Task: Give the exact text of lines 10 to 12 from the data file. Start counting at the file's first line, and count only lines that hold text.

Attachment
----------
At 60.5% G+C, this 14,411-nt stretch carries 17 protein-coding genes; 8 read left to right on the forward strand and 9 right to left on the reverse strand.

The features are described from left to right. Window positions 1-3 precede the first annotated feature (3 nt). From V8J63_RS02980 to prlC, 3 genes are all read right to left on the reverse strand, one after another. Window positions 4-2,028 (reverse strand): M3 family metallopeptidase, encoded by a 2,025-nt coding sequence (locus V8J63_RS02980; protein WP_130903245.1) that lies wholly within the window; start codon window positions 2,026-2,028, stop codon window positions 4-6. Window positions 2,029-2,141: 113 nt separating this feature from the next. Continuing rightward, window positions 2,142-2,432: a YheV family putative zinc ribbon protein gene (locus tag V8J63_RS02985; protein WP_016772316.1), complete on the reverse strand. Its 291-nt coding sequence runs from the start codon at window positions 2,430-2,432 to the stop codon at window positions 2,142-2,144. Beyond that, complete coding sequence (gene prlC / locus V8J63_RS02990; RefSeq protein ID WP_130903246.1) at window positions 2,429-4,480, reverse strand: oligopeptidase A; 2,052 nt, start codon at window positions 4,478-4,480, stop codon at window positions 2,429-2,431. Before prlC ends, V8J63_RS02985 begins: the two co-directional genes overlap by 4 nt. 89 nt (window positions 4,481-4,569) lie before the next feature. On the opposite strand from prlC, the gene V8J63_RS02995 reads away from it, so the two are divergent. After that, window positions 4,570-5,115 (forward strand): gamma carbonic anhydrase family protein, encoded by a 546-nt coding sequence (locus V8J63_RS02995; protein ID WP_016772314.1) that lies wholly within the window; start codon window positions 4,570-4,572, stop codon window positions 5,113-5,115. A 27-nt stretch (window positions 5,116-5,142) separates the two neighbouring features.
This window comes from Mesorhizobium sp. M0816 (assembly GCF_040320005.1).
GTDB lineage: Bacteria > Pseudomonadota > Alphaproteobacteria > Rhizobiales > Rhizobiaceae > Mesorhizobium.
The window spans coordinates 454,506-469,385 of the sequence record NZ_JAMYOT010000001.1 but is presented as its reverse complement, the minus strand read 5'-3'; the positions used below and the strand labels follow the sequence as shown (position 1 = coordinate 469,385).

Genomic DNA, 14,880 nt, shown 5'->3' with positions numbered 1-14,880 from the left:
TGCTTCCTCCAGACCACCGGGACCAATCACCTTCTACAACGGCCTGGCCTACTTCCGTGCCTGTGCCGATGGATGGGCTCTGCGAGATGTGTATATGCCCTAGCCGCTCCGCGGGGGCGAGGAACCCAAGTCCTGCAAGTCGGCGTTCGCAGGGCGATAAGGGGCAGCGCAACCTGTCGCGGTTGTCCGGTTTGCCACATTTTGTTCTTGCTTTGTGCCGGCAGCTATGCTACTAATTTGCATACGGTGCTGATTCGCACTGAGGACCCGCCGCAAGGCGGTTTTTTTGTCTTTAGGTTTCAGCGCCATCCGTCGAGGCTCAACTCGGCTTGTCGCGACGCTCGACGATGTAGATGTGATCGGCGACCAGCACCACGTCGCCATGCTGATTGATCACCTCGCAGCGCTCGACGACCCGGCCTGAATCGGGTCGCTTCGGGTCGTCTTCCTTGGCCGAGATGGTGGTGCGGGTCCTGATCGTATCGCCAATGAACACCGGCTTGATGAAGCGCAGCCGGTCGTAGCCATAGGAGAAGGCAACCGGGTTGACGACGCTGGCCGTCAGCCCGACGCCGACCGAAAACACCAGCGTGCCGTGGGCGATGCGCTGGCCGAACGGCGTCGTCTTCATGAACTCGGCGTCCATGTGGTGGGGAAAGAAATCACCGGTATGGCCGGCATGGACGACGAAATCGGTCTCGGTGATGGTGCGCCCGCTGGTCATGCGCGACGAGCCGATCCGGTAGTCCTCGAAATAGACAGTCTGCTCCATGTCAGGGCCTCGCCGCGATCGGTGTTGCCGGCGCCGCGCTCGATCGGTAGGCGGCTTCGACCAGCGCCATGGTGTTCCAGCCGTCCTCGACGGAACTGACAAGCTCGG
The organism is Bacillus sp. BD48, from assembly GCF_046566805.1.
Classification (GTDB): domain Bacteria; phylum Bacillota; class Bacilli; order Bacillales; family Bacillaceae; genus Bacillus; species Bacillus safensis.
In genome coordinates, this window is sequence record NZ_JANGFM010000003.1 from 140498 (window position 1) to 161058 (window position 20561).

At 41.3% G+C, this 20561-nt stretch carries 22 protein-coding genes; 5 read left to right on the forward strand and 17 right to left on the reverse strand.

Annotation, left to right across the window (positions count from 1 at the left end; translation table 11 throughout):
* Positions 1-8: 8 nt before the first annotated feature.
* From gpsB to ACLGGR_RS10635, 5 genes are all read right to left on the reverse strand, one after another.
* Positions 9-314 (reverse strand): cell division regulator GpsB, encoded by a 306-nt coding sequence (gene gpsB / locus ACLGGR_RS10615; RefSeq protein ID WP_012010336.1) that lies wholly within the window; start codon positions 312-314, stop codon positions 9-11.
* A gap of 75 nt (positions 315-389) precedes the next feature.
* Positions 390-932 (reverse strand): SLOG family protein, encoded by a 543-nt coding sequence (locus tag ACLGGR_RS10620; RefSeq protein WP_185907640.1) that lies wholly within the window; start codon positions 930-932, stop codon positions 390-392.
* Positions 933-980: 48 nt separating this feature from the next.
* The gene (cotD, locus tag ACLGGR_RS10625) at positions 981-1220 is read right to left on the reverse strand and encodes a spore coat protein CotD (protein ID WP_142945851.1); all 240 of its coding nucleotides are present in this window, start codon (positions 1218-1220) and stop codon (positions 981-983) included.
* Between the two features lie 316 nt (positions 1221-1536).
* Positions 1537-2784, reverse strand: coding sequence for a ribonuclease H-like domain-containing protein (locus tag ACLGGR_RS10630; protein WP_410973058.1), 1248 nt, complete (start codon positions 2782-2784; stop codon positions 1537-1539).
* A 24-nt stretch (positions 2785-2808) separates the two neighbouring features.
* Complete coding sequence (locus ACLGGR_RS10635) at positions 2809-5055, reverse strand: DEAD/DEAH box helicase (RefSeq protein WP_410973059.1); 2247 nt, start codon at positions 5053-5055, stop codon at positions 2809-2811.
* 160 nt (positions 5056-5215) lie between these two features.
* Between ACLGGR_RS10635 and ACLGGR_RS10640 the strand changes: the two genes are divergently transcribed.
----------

In genome coordinates, this window is sequence record NZ_JANGFM010000003.1 from 140498 (window position 1) to 161058 (window position 20561).

At 41.3% G+C, this 20561-nt stretch carries 22 protein-coding genes; 5 read left to right on the forward strand and 17 right to left on the reverse strand.

Annotation, left to right across the window (positions count from 1 at the left end; translation table 11 throughout):